We found that boys had a significantly greater number of neurodevelopmental lifetime diagnoses (ADHD and/or learning disabilities) than girls (n=10 [40%] vs n=2 [10%]; P=0.04), while girls had a greater number of eating disorders (n=0 vs n=4; 19%; P=0.04) and higher frequency of alcohol abuse (n=0 vs n=4; 19%; P=0.04). No significant sex-related differences were established for age at onset of mood episodes, mood episode features, family history, or other characteristics (for details, Table 7).
Table 7 Comparison of age characteristics between boys and girls
In the current study, we aimed to describe the early features and development of BD by analyzing data corresponding to an inpatient sample of adolescents diagnosed with BD.
The prevalence of BD diagnosis in children and adolescents hospitalized with other diagnoses was 0.83% at both study centers, which is similar to results from a study conducted in Denmark (1.2%).24 However, these findings differ greatly from a similar study in the US, where the prevalence of BD in children and adolescents discharged from inpatient units was 10% in 1996 and 36% in 2004.26 Additionally, in retrospective studies, the rates of childhood-onset BD differ between Europe and the US. Post et al found that childhood- or adolescent-onset bipolar illness was reported by 61% of those in a US cohort but only by 30% of those in a cohort including participants from the Netherlands and Germany.30,31 The higher rate reported in the US cohort may be due to expanded diagnostic criteria or to diagnosis of BD in children with chronic irritability, which was not previously considered a BD symptom. However, it may also reflect environmental and genetic factors. Post et al found that the substantially higher incidence of childhood-onset BD in the US sample was accompanied by a twofold-higher frequency of positive family history of BD compared to that in the European samples.30,31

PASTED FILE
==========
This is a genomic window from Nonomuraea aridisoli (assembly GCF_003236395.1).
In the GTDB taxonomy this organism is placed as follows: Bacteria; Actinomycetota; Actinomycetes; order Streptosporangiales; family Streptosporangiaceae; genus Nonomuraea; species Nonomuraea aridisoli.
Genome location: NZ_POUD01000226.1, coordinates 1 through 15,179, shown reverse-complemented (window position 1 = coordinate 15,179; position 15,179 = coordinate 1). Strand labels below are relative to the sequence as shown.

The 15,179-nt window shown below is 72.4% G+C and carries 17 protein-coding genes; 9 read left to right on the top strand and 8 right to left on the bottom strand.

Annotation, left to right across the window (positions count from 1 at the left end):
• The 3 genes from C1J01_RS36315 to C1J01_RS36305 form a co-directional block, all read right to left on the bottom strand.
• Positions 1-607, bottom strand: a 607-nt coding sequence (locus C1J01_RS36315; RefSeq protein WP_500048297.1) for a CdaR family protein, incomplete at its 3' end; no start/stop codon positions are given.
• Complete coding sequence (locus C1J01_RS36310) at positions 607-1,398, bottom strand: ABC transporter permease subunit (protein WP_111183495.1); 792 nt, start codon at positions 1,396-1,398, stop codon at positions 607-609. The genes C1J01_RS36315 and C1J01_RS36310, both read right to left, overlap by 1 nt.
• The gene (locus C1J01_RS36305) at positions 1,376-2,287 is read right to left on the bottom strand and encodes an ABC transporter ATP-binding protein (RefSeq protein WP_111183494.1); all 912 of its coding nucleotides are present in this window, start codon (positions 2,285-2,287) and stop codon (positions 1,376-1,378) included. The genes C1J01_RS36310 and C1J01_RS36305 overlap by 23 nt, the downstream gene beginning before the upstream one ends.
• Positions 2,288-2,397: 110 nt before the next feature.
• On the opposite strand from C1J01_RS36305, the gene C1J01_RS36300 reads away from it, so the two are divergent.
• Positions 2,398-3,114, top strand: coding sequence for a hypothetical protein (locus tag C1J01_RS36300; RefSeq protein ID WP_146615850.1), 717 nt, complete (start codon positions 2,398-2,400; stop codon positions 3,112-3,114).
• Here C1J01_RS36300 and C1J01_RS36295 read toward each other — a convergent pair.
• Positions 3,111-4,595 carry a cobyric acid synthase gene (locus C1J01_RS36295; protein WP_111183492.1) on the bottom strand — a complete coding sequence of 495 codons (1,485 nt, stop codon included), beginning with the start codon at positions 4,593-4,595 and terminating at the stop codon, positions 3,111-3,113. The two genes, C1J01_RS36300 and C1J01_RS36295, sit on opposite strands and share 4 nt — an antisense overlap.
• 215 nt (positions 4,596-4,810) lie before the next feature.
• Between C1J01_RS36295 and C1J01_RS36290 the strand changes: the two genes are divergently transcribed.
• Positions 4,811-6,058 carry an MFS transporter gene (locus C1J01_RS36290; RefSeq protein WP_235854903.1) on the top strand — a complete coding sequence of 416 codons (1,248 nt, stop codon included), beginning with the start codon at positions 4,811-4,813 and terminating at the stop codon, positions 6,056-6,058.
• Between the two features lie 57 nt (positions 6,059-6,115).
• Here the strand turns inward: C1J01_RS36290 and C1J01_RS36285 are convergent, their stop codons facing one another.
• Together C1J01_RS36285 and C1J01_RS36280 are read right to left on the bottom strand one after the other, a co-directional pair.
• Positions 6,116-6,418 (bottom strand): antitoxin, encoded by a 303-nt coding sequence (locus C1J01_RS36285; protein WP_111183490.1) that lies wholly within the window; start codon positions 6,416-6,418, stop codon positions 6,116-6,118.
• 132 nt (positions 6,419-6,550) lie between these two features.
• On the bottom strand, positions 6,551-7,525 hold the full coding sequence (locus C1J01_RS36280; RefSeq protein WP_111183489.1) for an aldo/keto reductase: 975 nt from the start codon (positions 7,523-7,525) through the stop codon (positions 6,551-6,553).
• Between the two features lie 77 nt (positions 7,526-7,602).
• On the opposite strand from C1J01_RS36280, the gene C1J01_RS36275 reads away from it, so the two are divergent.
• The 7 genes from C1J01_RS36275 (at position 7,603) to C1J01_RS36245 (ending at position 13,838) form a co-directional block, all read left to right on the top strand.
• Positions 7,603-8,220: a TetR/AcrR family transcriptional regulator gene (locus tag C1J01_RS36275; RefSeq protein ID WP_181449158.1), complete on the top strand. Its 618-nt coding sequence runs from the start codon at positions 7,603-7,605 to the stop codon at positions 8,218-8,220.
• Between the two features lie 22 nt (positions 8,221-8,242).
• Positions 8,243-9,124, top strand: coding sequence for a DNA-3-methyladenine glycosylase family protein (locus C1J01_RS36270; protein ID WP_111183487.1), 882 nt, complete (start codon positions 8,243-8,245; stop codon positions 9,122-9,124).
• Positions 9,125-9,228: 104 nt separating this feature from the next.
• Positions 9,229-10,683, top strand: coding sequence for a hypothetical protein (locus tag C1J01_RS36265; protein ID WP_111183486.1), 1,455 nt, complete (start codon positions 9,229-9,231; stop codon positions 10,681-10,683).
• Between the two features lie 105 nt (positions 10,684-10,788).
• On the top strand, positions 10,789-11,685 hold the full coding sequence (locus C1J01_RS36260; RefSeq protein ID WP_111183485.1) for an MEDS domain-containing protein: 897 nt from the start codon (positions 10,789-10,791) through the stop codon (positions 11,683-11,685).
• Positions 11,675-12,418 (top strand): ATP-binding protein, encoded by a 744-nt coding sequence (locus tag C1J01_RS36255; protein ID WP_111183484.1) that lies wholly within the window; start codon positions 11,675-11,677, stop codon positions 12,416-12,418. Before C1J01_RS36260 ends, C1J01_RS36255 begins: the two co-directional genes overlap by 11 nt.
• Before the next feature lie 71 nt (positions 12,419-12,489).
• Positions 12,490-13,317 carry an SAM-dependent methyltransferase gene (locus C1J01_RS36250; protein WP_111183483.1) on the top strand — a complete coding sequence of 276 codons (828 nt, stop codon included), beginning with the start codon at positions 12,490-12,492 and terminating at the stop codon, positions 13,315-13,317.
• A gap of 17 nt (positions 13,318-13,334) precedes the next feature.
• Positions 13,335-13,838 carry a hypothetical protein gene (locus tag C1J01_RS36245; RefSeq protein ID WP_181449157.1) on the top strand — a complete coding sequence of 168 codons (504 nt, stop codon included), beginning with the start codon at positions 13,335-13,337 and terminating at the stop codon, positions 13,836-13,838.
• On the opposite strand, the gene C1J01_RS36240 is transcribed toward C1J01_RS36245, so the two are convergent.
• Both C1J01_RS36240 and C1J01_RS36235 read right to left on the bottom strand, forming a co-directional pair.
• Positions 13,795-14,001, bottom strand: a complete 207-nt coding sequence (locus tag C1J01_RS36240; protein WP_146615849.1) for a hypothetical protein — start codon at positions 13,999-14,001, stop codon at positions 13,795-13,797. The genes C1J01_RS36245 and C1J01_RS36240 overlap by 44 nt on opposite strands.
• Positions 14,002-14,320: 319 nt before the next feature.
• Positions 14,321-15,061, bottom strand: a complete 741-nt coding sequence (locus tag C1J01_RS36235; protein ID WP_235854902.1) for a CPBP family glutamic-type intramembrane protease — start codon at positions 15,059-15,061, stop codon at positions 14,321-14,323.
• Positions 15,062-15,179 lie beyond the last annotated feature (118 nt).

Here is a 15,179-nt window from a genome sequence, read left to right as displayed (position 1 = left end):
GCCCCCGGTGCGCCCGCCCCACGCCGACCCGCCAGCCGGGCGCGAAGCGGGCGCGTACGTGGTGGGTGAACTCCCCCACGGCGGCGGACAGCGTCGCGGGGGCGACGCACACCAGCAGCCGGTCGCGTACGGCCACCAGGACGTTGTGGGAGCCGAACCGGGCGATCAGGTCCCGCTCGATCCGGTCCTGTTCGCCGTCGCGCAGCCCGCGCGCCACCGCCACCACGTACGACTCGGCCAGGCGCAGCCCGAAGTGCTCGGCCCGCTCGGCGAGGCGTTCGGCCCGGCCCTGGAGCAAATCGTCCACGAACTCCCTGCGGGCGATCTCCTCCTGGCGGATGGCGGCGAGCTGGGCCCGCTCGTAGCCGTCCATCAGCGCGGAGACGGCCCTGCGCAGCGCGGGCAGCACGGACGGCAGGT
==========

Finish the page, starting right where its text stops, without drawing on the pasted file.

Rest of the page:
The influence of family history of affective disorders on age at BD onset was recently reported.7 In an extensive review, it was found that a childhood-onset group, but not an adolescent-onset group, had significantly higher rates of first-degree relatives with mood disorders than an adult-onset group.7 Similarly, Post et al found that an early age at BP onset was associated with increased parental history of affective disorder.31 We have replicated this finding in our study. Furthermore, we found that offspring of bipolar parents had significantly earlier average ages of first mood episode (13.2 vs 15.4 years) and mania (14.3 vs 15.9 years) than did offspring of non-bipolar parents.
In addition to these genetic factors, it has also been suggested that psychosocial stressors might not only affect the course of BD but also the age at BD onset.32 In addition to stressors such as sexual abuse, neglect, and death of a beloved parent, we included peer bullying, as this is a severe stressor that has been associated with increased risk of a wide range of psychopathologies.33 We found that severe traumatic events were significantly more likely to be present in the medical histories of the very-early-onset group than in those of the early-onset group. This finding corresponds to a recent study that demonstrated a significant inverse relationship between age at onset and number of traumatic events experienced.34 However, several other stressors that were not evaluated in our study (eg, family stress) have been indicated to be involved in the course of BD, especially in its initial stages.18
Manic episode frequency during childhood is another matter of discussion. Since the creation of Kraepelin’s classification, it has been agreed that manic episodes may occur at prepubertal ages; however, for decades, this phenomenon was considered rare.35 In recent studies, several authors have suggested that mania is not uncommon in child and adolescent populations.14,36 Birmaher et al in a study of high-risk offspring found hypo/mania in 9.7% of children with bipolar disorder less than 12 years of age and the diagnosis of BD not otherwise specified was established in 46% of children with bipolar disorder before they reached 12 years of age.10 Our current data correspond with the more classic view. We found only one case (2%) of mania occurring before 12 years of age (an 11.5-year-old boy with comorbid autism spectrum disorder) and three cases before 13 years of age (6%).
In a mixed inpatient and outpatient sample of pediatric bipolar patients, Lázaro et al analyzed differences in diagnostic delays between a group with BD onset before 13 years of age and a group with later onset.36 They found that the former group differed significantly from the latter (1.2 vs 0.8 years).36 Our results are concordant with their findings (1.9 vs 0.7 years). The delay in diagnosing BD in our group is attributable to the delay between first depression and first mania (2 years).